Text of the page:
Good Old ReviewsHomeworld Remastered - Beautiful. Majestic. Flawed.Good Old Reviews - RSS 2.0
Original Release: 2015, Platform: PC, Developer/Publisher: Gearbox Software, Image Source: Steam, Thanks to Gearbox for providing our review code.
When my review code for the Homeworld Remastered Collection arrived in my email on Sunday, I squealed like a little kid on Christmas morning. I love Homeworld. It's been one of my favorite games since I first pulled it out of a bargain bin in 2003, and Gearbox's re-release has been probably my most anticipated game launch in years. So let me just get it out of the way and say that if you've been looking forward to this like I have, you won't be disappointed.
The remastered edition of Homeworld 1 (I'm going to start playing 2 after I write this review) is good. It's better than good. Wrapped up inside Gearbox's re-release is an experience that's almost as epic, majestic, unique, and captivating as the classic we all fell in love with at the turn of the century.
The quantifier there, of course, is almost. But we can talk about that more in a moment.
For those new to the franchise, Homeworld is a real-time strategy game that follows the story of the Kushan. A race of people living on a barely habitable desert world, their culture is shaken to its core after they discover the ruins of a spaceship that reveals that their ancestors actually came from another world. Intent on finding their homeland, they build a gigantic mothership and plan a mission to seek out the planet of their origins. Their plans fall to pieces, however, when a hyperdrive test brings down the wrath of an interstellar empire hell bent on halting their quest. With their civilization left in ruins, the last Kushan survivors flee to the stars where they must fight against the odds to survive and uncover the secrets of their long lost home.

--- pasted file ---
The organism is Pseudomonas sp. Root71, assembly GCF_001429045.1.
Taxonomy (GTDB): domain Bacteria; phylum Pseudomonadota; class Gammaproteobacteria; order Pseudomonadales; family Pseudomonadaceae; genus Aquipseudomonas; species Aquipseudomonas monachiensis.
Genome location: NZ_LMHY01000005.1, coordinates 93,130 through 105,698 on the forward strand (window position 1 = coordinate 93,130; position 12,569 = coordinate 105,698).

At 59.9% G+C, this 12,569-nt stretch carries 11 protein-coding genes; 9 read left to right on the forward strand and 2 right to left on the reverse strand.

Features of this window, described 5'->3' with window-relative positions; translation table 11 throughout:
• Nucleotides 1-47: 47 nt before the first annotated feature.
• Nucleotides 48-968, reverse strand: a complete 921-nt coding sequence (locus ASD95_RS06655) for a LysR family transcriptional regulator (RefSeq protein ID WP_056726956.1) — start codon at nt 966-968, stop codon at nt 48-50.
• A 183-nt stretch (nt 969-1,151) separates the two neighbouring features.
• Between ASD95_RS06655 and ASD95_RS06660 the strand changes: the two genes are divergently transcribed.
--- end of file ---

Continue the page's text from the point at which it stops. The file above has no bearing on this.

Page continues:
Homeworld's story has always been one of its biggest draws for me and I can happily report that it remains perfectly intact in the remaster. Its hand drawn cinematic scenes have never looked better and the dialogue and soundtrack do a wonderful job of forwarding the plot while also creating some surprisingly genuine drama. You wouldn't think you could care so much about a bunch of faceless spaceships, but I'll be damned if I don't find myself personally invested in the fate of the Kushan every single time I play this game. The whole thing is just incredibly cinematic and manages to strike a chord of epic scale and grandeur that's unfortunately somewhat rare in this genre.
Sadly, while Homeworld Remastered keeps the story intact, it makes some big and, in places, unfortunate changes to the original's gameplay formula. Its basic shtick -fully 3D space-based RTS- is still there and working, but Gearbox clearly made efforts to bring the game's overall experience closer in line with its sequel. And while this might not bother others as much as it did me, I was frequently left me feeling like it forced Homeworld to sacrifice a lot of what made it special and, in my opinion, better than Homeworld 2.